David Schoenwald and Murray Rosenblith don’t fit neatly into the molds of the typical buttoned-up money managers. For starters, Schoenwald, 71, boasts a thick, salt-and-pepper beard and hair that falls below his ears. Standing in front of his expansive yet rustic Long Island home, he dresses in an open-collar plaid shirt and baggy bluejeans—evoking the spirit of Woodstock more than Wall Street.
He and Rosenblith, 69, have the history to go with the look. “I belonged to Greenpeace for a while,” says Schoenwald. “I was too far left for them,” jokes Rosenblith.
So it is fitting that the pair co-manages a fund that also doesn’t fit the mold: the $449 million
(ticker: NALFX), which invests mainly in alternative-energy stocks. Morningstar categorizes it as a World Small/Mid Stock fund, but that merely describes where the fund’s holdings currently fit in standard style boxes—and fails to capture its unique strategy. Because New Alternatives is concentrated in just one category-less sector, its Morningstar group record isn’t a perfect gauge of performance.
Be that as it may, no mutual-fund managers are as experienced investing in alternative-energy stocks as Schoenwald, who has been working on this fund since he launched it with his father, Maurice Schoenwald, in 1982. Rosenblith joined the fund’s board in 2003 and became co-manager in 2008. And with the rise of socially responsible investing—and now that climate change has become a force that Wall Street must reckon with—their sector has finally caught fire.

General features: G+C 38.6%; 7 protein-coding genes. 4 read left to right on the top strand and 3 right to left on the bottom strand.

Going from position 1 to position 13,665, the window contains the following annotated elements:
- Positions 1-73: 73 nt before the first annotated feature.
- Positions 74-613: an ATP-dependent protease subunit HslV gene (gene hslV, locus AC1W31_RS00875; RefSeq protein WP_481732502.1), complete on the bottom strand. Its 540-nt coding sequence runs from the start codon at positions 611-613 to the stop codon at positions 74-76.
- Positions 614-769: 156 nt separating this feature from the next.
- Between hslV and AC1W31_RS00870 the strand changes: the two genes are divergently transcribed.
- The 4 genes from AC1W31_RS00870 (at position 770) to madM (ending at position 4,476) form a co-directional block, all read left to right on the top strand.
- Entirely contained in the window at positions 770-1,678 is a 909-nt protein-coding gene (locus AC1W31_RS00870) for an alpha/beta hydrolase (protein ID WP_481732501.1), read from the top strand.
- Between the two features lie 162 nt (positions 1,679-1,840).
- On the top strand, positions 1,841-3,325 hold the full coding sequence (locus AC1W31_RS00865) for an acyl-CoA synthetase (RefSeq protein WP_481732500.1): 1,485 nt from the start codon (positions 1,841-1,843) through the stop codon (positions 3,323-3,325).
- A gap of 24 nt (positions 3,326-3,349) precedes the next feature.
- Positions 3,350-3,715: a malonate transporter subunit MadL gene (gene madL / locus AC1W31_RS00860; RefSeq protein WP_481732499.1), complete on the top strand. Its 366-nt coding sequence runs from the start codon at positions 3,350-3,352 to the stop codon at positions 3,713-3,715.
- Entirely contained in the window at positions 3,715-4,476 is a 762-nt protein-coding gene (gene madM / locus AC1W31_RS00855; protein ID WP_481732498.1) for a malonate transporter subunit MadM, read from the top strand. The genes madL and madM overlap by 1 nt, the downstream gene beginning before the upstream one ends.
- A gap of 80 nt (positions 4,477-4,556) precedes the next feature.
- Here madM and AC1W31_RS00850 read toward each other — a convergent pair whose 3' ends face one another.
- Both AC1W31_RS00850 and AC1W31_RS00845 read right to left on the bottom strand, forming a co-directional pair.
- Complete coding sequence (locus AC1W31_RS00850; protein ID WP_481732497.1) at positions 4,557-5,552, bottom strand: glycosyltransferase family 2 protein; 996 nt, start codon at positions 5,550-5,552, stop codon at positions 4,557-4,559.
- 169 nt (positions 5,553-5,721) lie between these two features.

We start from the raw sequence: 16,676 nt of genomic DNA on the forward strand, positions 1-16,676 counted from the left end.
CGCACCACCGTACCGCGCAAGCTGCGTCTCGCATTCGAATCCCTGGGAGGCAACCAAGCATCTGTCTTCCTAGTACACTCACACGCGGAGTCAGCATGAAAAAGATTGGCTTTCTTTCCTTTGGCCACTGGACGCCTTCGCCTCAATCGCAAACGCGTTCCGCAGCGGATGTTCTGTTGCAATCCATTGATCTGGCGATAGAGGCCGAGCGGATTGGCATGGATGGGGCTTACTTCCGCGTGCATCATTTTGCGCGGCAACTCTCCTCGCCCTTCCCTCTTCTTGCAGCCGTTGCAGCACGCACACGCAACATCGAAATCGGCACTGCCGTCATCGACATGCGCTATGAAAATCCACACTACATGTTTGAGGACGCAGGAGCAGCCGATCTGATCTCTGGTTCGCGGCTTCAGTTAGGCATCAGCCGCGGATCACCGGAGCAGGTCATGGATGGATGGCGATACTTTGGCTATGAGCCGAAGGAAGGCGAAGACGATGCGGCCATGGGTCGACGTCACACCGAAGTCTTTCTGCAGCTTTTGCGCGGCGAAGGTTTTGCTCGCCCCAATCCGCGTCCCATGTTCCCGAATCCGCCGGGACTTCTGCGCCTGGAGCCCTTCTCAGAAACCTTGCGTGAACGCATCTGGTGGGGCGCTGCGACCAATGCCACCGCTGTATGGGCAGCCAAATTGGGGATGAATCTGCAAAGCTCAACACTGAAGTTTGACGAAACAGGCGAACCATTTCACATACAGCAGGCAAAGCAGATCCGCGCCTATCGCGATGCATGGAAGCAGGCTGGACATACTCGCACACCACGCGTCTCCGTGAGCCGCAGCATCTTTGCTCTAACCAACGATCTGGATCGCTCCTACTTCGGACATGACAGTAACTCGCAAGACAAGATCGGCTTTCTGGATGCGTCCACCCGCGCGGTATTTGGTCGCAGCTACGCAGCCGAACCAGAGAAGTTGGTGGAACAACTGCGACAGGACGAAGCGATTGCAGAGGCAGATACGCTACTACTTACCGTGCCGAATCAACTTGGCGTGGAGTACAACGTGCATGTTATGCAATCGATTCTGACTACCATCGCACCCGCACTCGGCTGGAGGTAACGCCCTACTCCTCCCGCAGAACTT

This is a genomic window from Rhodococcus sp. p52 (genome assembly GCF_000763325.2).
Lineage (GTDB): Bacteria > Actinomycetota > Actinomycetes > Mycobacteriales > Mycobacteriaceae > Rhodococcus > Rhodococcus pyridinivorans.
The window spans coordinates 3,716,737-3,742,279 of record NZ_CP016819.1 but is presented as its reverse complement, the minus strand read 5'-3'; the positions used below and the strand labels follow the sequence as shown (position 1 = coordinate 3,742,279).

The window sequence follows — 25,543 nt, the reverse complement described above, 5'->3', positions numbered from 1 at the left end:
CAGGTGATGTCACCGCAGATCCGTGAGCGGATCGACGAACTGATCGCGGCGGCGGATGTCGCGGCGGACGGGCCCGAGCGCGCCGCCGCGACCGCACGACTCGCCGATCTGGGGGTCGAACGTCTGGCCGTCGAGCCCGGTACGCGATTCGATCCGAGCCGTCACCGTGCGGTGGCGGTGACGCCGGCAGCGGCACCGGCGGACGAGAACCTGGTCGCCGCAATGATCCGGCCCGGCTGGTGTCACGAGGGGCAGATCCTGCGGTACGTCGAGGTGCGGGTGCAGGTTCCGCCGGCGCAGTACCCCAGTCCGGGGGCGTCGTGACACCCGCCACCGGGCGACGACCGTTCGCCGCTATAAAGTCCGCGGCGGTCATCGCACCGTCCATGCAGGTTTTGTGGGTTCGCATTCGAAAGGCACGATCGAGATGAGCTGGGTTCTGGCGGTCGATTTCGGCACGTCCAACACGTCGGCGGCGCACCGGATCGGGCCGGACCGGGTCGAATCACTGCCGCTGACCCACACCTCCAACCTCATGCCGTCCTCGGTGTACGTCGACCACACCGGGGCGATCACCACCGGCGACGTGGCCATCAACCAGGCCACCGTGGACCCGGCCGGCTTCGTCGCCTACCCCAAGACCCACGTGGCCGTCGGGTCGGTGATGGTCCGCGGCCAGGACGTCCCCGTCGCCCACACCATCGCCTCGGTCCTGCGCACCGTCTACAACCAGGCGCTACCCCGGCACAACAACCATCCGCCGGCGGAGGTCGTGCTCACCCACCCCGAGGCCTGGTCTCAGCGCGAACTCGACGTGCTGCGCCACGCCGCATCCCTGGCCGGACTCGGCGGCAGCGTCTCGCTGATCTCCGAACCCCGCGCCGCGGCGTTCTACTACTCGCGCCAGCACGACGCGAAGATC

As a result, the fund shines when compared with its so-called category peers. New Alternatives’ 23% five-year annualized return bests 88% of the category, in part thanks to two very strong years—it was up 37% in 2019 and 69% in 2020. Its solid—albeit lumpier—previous performance has also enabled it to beat 72% of the category in the past 10 years and 65% over the past 15. It has a 3.5% load but a below-average 1.08% expense ratio. (There is also a newer, no-load share class, NAEFX, with a 1.33% expense ratio.)
Schoenwald’s father—a lawyer by training who died in 2012—got the idea for investing in alternative energy from his sailing hobby. He noticed how many people relied on solar cells to power the meters and other devices on their sailboats. When the two read up on the climate change threat, they concluded solar power had a strong future. It was 1982, however, and the Securities and Exchange Commission disagreed. “They didn’t realize climate change was a thing,” Schoenwald said. “It was a foreign concept to them.” The SEC wouldn’t allow the fund’s original name—the “Solar Fund”—because “the name was ‘too focused’” on one sector, according to Schoenwald. So New Alternatives it was.
Today solar “is not alternative anymore,” Schoenwald says. “It’s pretty mainstream.” In fact, it is so mainstream that the fund doesn’t invest much in solar-cell manufacturers as the business has become too competitive. “It’s a very difficult area because of the supply from China,” which has dumped cheap solar cells in the global market in the past, he adds.
Instead, he and Rosenblith favor what are called yield companies, or “yieldcos,” which generate electricity using renewable energy and pay out most of their cash flow as dividends.
Brookfield Renewable Partners
(BEP) is one example.